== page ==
of microbiological life. Hence, in line with European dictate that lower Bloom strength is better
for fining, a number of manufacturers have produced a highly concentrated solution of non-gelling
hydrolyzed gelatin preserved with SO2 which is allowed in wine. This concept has a lot
of convenience advantages and has received support from the wine industry in New Zealand in
particular. Researchers at KWV were very interested in the concept and have agreed to the use of
previously unpublished results in Tables 3 to 5.
Influence of gelatin fining on the polyphenol content of a South African 1984 Riesling.
Fining Polyphenol Content
Control + 40 g/hl bentonite 225 ppm*
Liquifine 3 g/hl + 40 g/hl bentonite 215 ppm
Superfine 3 g/hl + 40 g/hl " 210 ppm
* Method of Slinkard and Singleton (1987)
From: Baumgarten, G. (1984)
The influence of gelatin fining on the filter-ability of 1984 Pinotage.
Fining Filtrate ml*
Liquifine 2 g/hl 20
3 g/hl 21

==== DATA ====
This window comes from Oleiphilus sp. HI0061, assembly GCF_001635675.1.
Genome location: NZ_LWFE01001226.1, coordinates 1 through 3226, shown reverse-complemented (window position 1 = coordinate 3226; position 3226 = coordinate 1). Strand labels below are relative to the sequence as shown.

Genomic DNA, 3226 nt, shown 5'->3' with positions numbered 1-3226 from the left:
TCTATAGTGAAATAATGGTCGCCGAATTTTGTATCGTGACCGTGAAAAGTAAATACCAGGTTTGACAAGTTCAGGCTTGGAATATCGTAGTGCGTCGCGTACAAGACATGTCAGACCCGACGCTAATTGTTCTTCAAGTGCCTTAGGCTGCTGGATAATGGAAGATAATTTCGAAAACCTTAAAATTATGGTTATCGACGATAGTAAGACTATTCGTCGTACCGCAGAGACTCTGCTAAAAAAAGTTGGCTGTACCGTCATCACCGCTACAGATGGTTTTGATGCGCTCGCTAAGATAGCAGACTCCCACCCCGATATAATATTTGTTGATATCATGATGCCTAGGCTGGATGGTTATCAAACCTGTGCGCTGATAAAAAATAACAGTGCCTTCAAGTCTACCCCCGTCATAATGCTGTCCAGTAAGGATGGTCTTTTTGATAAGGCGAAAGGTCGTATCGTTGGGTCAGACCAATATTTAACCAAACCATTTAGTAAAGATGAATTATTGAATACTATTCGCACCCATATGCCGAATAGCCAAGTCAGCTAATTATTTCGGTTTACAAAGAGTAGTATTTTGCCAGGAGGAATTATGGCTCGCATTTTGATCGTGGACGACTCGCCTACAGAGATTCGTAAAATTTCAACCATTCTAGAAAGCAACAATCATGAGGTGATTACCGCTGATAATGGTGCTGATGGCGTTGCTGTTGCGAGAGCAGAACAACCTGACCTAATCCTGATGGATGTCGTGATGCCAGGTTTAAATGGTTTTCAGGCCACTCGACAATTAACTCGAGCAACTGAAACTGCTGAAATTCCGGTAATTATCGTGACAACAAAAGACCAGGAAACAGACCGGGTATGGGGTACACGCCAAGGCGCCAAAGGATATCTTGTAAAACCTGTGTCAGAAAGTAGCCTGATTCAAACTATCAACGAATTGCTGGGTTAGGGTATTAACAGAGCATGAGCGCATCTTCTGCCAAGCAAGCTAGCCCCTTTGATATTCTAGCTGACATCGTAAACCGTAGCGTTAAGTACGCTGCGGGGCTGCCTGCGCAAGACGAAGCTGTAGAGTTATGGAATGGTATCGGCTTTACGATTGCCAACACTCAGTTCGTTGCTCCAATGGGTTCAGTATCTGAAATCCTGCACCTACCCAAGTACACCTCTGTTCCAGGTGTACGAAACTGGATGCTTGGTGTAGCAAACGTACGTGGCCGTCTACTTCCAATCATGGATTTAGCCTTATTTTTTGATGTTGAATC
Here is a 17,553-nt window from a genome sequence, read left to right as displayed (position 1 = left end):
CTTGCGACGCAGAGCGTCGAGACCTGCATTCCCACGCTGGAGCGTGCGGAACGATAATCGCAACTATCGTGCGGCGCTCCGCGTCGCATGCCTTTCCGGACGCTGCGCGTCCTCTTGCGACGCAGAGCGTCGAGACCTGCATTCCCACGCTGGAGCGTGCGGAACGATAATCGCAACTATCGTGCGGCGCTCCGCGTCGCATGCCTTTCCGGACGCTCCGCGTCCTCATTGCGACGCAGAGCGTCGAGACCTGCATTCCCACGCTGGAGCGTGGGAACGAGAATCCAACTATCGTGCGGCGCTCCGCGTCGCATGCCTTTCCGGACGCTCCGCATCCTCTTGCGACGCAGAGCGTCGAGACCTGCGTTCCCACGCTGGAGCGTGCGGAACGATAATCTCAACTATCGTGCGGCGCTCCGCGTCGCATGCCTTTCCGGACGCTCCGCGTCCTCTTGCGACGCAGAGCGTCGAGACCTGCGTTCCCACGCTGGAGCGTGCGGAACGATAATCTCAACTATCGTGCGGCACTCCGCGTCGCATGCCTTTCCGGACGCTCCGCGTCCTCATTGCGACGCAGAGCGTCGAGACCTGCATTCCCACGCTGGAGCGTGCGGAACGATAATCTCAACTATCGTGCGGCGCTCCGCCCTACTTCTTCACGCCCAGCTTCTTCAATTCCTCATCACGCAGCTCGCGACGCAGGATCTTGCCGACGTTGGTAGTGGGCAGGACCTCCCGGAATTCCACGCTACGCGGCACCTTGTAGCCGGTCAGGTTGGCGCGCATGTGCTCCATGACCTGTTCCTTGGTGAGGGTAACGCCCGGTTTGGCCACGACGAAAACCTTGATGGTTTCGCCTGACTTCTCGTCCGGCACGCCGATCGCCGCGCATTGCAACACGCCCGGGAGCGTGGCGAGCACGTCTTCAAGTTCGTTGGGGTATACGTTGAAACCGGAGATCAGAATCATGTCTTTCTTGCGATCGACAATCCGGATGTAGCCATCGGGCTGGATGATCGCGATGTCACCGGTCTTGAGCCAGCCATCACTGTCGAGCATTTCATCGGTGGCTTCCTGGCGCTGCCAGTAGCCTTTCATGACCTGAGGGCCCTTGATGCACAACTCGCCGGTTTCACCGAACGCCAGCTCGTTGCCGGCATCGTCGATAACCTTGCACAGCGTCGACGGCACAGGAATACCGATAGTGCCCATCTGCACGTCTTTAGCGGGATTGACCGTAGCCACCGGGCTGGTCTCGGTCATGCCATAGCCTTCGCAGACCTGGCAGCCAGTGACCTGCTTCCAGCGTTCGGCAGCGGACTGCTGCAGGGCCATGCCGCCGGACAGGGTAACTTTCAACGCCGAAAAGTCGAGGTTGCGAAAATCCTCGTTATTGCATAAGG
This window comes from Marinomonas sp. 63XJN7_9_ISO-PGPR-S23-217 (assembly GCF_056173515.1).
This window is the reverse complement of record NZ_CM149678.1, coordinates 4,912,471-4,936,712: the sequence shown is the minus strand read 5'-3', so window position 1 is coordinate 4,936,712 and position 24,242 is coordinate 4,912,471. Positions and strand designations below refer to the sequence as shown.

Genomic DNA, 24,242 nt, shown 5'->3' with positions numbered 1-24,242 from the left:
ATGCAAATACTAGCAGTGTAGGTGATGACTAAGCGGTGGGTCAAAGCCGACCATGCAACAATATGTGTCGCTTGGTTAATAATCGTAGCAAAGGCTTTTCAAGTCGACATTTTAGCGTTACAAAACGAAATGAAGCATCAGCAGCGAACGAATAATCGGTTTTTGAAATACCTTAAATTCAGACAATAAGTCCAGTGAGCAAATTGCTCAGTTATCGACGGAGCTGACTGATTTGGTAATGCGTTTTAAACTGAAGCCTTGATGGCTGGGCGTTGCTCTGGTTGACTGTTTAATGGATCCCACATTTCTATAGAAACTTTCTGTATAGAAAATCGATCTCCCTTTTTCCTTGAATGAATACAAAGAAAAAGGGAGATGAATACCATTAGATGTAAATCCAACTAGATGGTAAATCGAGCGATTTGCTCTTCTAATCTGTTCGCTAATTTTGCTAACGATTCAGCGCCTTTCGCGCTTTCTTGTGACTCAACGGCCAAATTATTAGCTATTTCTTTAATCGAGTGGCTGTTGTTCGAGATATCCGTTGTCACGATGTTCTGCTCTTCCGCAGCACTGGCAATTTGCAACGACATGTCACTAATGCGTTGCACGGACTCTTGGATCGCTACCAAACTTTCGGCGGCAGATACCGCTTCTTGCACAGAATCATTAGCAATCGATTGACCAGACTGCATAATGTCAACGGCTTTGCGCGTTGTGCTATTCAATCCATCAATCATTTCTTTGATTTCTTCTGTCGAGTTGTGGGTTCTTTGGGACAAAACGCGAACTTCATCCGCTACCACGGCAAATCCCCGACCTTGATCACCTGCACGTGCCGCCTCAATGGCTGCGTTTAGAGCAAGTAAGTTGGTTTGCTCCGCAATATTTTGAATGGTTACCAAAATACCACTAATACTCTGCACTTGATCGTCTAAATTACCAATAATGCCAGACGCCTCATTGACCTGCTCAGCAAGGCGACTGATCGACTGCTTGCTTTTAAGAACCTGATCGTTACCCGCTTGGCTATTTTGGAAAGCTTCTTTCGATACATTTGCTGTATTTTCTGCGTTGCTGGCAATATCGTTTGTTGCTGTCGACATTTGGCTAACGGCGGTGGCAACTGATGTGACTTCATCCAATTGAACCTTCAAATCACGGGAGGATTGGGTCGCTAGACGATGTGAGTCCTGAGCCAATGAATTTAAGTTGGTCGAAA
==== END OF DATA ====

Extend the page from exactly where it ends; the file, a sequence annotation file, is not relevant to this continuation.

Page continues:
4 g/hl 21
Superfine 2 g/hl 21
3 g/hl 21
4 g/hl 20
* ml clear supernatant wine filtering through Whatman No. 1 filter paper in 120 sec.
From: Baumgarten, G. (1984).
The influence of gelatin fining on the protein stability of a protein stable 1980 Cabernet.
Fining Protein Stability*
Liquifine 2 g/hl Unstable
3 g/hl "
4 g/hl "
Superfine 2 g/hl Stable
3 g/hl "
4 g/hl "
* Bento test and heating to 85°C for 5 hours.
Table 3 shows that the high molecular weight gelatin "Superfine" removed slightly more
polyphenol from the Riesling than did the low molecular weight "Liquifine". However, both
gelatins removed significant amounts of polyphenol.
Table 4 indicated that the gelatin molecular weight did not affect the filter-ability of the wine
Table 5 showed that without adequate precautions by way of bentonite usage, the convenience of
using low molecular weight hydrolyzed gelatin, "Liquifine", can be offset by inducing protein
instability into the wine.
The use of finings at the pressing stage has not received much acceptance, largely it is said,
because the vintner feels he should see what the grapes are providing before he modifies this gift
of God in any way. However, some vintners in Australia have reported greatly increased yields
due to the formation of very compact sediment, by the use of Liquifine hydrolyzed gelatin in the